Unfortunately, we can’t all be experts in all areas (although we should strive to at least spell the text on our slides correctly, I suppose). Perhaps, while we seek to improve our presentations, we should be mindful that we are not going to be perfect in every aspect. If we accept that we are going to distract someone all the time, maybe we can be a little more forgiving of those who distract us with our own particular pet peeve.

    Ian H.s last blog post..Another Great Environmentalist Story

  • I wrote up a list sometime ago, a brief brain dump compiling the skills that comprise the job “teacher.”

    No doubt there will never be enough time in the day to be good at all of them. But, like I said at the end of that post, I would much rather know my deficiencies and pick ’em off as I find the time than proceed through my career blissfully sure that I know what I am doing, resentful of anyone — on the Internet or otherwise — who contradicts me.

    If anyone left me corrections on my handouts I would find that person and hug her.

    Dan Meyers last blog post..Picking Up The Gauntlet

  • @Dan

    I guess you’re still hung up on the use of the words “stirring up trouble”. I wouldn’t argue with you one iota on your call for openness around critique. I can also honestly say that if we were in a room together and you brought up the same ideas I would be likely to use the same phrasing to enter the discussion. The initial charge, while not targeted at any individuals, certainly struck a nerve with me as well it should. It was a fair and helpful concern.

    You have stated clearly that you’re very happy to have people point out your deficiencies. I’m not sure if you realize it or simply choose to ignore it but most teachers, most people are not. Thus my phrasing is designed to break the ice. It’s not a matter of a fact nor can it be assumed that people are okay with open critique. It obviously doesn’t resonate with you but this is my way of broaching the issue. You tend to go straight for the jugular or the heart of the issue when you blog. That’s not a criticism, simply an observation. By jugular I mean you don’t mince words. While there is absolutely nothing wrong with that, it can come across as harsh. I know you stand by your approach and well you should. I just don’t write the same way. I’ll stand by my approach as well, even if it comes across as folksy or whatever. After 4 years and 700+ posts I think I’ve been able to establish my writing style and personality for better or worse.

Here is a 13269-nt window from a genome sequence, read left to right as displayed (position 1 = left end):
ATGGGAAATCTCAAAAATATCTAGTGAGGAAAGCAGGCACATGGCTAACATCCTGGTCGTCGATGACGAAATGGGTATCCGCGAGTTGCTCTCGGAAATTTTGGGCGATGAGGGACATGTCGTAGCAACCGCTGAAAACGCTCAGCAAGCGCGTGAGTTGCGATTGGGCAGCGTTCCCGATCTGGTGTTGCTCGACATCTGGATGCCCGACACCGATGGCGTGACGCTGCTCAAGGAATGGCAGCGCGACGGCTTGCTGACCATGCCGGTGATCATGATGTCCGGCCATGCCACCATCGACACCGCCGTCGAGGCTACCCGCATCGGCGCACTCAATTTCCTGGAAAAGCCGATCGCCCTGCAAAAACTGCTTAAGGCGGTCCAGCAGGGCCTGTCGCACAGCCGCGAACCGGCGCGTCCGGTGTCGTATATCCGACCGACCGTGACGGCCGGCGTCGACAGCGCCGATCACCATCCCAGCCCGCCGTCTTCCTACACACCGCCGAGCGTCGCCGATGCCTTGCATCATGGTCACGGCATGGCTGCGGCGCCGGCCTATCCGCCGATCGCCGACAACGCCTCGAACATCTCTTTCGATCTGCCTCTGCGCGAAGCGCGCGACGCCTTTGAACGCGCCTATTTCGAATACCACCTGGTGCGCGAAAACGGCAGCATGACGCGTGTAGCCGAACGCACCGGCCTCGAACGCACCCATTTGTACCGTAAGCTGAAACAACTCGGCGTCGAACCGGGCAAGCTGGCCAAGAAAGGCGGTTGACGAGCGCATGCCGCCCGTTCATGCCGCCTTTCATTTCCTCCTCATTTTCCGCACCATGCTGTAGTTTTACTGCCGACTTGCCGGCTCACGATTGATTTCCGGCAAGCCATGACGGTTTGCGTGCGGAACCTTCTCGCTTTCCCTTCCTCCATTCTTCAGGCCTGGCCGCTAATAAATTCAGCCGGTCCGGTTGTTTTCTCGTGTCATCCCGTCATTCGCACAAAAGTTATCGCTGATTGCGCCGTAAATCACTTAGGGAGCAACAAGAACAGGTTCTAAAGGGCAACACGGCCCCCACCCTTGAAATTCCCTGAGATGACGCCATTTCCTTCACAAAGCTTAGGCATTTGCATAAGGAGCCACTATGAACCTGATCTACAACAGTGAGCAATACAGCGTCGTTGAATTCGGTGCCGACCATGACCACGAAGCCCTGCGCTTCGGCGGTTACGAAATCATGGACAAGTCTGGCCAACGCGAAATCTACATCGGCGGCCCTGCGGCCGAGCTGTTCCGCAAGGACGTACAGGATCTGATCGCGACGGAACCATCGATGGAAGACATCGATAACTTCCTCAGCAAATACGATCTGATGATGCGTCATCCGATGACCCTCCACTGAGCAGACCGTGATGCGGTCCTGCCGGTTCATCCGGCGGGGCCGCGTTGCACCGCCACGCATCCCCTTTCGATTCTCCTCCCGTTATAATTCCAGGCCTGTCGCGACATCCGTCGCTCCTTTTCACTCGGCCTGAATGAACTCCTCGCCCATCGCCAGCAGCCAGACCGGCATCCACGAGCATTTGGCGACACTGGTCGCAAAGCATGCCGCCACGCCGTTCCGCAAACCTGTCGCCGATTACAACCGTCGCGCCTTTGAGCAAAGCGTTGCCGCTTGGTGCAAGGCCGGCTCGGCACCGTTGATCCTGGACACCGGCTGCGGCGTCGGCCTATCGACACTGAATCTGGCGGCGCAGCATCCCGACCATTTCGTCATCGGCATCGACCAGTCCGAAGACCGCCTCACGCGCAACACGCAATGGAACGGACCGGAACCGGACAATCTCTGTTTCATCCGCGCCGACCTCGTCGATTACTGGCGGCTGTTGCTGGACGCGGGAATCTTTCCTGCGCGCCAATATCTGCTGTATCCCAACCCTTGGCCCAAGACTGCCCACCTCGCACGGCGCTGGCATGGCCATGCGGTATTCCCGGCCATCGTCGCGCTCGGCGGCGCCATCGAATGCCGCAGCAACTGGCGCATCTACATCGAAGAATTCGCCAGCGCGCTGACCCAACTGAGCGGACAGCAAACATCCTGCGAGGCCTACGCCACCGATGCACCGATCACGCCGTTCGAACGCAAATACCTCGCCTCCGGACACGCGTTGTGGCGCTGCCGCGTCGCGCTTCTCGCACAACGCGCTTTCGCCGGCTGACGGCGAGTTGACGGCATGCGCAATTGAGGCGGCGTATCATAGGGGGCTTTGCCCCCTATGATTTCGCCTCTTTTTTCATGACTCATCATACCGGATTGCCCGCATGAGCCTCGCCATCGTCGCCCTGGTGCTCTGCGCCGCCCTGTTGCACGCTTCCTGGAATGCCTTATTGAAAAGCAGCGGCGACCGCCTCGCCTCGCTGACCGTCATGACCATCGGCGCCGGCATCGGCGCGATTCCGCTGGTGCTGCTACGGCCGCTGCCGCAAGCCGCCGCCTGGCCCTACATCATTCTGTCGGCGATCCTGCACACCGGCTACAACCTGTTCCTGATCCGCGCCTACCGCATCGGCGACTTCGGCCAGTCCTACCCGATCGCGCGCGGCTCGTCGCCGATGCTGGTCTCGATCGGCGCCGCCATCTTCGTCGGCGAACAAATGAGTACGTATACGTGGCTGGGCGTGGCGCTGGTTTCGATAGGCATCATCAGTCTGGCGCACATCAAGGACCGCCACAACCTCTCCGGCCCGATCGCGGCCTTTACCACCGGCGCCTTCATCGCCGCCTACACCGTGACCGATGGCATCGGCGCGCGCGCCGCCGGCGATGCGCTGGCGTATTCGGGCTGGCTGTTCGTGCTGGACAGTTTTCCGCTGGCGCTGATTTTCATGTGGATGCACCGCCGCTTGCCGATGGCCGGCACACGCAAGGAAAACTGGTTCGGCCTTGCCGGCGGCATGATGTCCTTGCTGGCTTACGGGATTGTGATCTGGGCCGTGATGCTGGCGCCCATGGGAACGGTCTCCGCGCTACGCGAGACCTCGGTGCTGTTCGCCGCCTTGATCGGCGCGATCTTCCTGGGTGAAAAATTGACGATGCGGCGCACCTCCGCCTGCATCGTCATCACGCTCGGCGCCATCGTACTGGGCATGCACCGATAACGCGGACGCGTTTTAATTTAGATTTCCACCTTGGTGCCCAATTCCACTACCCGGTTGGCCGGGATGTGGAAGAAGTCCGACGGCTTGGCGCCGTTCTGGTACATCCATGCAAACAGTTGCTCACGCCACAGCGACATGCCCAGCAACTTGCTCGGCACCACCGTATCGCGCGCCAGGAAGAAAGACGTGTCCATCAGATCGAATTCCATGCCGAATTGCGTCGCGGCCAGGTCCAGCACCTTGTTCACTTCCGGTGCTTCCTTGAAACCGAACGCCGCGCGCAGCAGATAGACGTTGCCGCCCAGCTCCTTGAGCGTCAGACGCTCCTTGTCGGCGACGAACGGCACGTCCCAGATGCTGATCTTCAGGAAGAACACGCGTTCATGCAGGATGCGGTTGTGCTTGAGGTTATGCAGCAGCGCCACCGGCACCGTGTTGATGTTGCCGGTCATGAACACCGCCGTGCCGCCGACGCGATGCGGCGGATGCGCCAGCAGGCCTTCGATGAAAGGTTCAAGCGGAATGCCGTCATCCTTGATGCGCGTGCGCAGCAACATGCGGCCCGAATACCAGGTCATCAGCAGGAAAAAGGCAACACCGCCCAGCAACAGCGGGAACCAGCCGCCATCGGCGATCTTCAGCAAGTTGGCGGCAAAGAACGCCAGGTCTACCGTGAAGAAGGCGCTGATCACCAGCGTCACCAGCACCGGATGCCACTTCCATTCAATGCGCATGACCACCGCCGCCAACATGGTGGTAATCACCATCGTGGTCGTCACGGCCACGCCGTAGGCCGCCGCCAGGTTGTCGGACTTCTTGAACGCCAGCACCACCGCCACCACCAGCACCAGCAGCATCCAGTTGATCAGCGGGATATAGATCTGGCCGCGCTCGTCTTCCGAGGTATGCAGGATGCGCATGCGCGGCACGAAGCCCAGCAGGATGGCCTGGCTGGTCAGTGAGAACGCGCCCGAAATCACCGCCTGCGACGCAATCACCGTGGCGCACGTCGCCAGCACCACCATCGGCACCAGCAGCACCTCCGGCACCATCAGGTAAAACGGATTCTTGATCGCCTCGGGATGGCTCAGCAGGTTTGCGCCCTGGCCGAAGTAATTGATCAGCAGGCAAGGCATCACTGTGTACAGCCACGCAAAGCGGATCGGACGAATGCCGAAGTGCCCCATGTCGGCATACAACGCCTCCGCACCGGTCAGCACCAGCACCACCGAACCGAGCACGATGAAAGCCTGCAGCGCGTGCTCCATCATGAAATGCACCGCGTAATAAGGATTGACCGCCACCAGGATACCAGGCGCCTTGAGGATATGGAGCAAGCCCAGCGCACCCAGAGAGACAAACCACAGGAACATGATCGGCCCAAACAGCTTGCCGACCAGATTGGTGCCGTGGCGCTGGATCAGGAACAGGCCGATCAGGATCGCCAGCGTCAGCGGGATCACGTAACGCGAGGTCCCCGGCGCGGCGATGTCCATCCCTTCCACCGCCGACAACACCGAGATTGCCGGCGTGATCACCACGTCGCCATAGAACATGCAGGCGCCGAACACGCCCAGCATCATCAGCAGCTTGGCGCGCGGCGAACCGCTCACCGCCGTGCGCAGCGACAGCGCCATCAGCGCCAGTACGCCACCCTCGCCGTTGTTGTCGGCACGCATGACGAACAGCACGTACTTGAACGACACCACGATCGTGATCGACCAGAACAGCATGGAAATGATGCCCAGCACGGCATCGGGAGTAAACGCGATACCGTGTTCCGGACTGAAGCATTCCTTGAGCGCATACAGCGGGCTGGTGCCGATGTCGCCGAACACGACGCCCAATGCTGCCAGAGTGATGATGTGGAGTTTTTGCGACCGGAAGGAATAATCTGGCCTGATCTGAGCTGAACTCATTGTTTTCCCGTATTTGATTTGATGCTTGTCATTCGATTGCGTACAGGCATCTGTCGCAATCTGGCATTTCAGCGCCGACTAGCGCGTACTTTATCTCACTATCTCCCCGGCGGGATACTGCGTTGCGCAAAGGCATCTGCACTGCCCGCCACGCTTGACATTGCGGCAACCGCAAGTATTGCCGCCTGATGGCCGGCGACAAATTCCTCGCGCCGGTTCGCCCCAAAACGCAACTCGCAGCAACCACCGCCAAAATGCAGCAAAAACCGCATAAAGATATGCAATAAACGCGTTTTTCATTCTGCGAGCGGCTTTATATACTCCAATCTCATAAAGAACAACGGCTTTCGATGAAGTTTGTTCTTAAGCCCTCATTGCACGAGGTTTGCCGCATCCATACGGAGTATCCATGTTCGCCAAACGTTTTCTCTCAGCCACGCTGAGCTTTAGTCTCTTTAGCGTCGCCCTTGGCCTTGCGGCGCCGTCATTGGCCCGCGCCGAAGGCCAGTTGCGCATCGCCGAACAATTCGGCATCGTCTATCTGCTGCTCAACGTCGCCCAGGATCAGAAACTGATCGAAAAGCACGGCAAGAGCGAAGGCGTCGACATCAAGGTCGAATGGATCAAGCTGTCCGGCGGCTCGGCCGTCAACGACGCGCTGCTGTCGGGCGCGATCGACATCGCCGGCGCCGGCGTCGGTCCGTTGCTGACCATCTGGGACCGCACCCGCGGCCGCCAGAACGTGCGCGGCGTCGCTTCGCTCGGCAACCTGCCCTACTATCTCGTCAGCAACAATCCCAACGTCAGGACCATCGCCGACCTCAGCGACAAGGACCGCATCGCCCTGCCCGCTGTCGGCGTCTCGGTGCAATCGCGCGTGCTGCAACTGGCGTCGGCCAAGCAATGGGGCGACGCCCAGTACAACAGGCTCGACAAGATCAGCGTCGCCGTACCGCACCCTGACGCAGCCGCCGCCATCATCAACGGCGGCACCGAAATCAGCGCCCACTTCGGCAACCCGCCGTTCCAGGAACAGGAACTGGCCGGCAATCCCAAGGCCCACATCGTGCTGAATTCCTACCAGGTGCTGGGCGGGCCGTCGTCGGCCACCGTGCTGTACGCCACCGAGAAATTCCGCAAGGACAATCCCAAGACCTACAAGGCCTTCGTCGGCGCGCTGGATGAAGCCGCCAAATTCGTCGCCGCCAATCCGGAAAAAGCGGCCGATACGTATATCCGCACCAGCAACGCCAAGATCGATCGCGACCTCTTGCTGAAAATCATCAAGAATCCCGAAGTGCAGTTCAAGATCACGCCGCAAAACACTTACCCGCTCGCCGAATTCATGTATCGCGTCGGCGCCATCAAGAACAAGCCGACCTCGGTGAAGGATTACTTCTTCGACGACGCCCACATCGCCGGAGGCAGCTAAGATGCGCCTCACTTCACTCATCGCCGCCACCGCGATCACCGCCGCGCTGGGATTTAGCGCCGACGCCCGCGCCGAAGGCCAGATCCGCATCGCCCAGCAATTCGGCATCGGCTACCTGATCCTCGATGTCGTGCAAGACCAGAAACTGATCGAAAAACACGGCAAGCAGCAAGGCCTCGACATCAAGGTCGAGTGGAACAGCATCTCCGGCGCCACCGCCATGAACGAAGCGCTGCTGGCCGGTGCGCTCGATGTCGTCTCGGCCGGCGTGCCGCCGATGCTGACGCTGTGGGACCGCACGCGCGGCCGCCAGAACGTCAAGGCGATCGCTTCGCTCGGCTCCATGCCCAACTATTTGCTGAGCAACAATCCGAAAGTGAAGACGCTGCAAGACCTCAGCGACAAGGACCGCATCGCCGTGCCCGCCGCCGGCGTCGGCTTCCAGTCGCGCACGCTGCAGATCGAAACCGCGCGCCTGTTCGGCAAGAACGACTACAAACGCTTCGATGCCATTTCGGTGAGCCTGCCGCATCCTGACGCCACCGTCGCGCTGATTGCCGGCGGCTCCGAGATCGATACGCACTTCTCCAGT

I hope you don’t get too bogged down by that intro and can actually move to the intent of the post which is exactly what you called for in the first place: the opportunity for others to ask question and have some discussion around the use of visuals.

  • Dean,

    I’m not hung up on your intro but I am interested in nailing down the tacit code of conduct for the edublogosphere, which I have tripped over more than once, the code that determines when someone really is stirring up trouble in the edublogosphere, for instance. I realize that wasn’t the point of this post so I’ll find somewhere else for it.

    Dan Meyers last blog post..Picking Up The Gauntlet

  • Design matters. It’s why Apple is simply kicking the market at the moment with their products. It’s why a presentation like yours will make me sit up a little straighter and prick my ears up, whereas a presentation that starts with the requisite bullet points on a useless background will make my heart sink and have me looking for a seat at the back of the room so I can tune out without offending anyone.

    Once you have had your eyes opened to Presentation Zen and Slideology and the like, it ruins you for all traditional presentations.

    On top of that, I love the way my classroom door is being shown to people on the other side of the world. Brilliant!

    Your presentations are worth the hours spent on them.

    Keri-Lee Beasleys last blog post..He Tangata (People)

  • I find your behaviour immensely strange and frustrating Dan. You write blog posts which are intentionally provocative, then get touchy about the way people respond. In other contexts one would describe this behaviour as trolling.

    Robert Joness last blog post..A New Role

  • I would think “hypocrisy” more apt than “trolling,” except that I’m unbothered by anything Dean has said. It would seem useful, however, if we’re going to promote a more critical dialogue across the edublogosphere, to define the terms.

    Dan Meyers last blog post..Picking Up The Gauntlet

  • @Dan

    Shoot, man. Getting vaccinated by the doctor is outside my comfort zone but I wouldn’t say he’s stirring up trouble.

    sounds like you were at least a wee bit bothered. I agree though that hypocrisy is closer to the mark.

    @Dean It’s fascinating the hear you explain your thinking in producing the slideshow. Very helpful. Thanks to Dan Meyer for eliciting this from you 🙂

    Robert Joness last blog post..A New Role

  • The visual consistency is something I struggle with. Sometimes the stock photo thing makes that worse, because you go from authentic, and imperfect, to shiny and perfect?

    A. Mercers last blog post..Student Blogging: avoiding potholes on the way

  • nice blg thanks
    .-= barkod´s last blog ..Üretim Barkod Sistemi =-.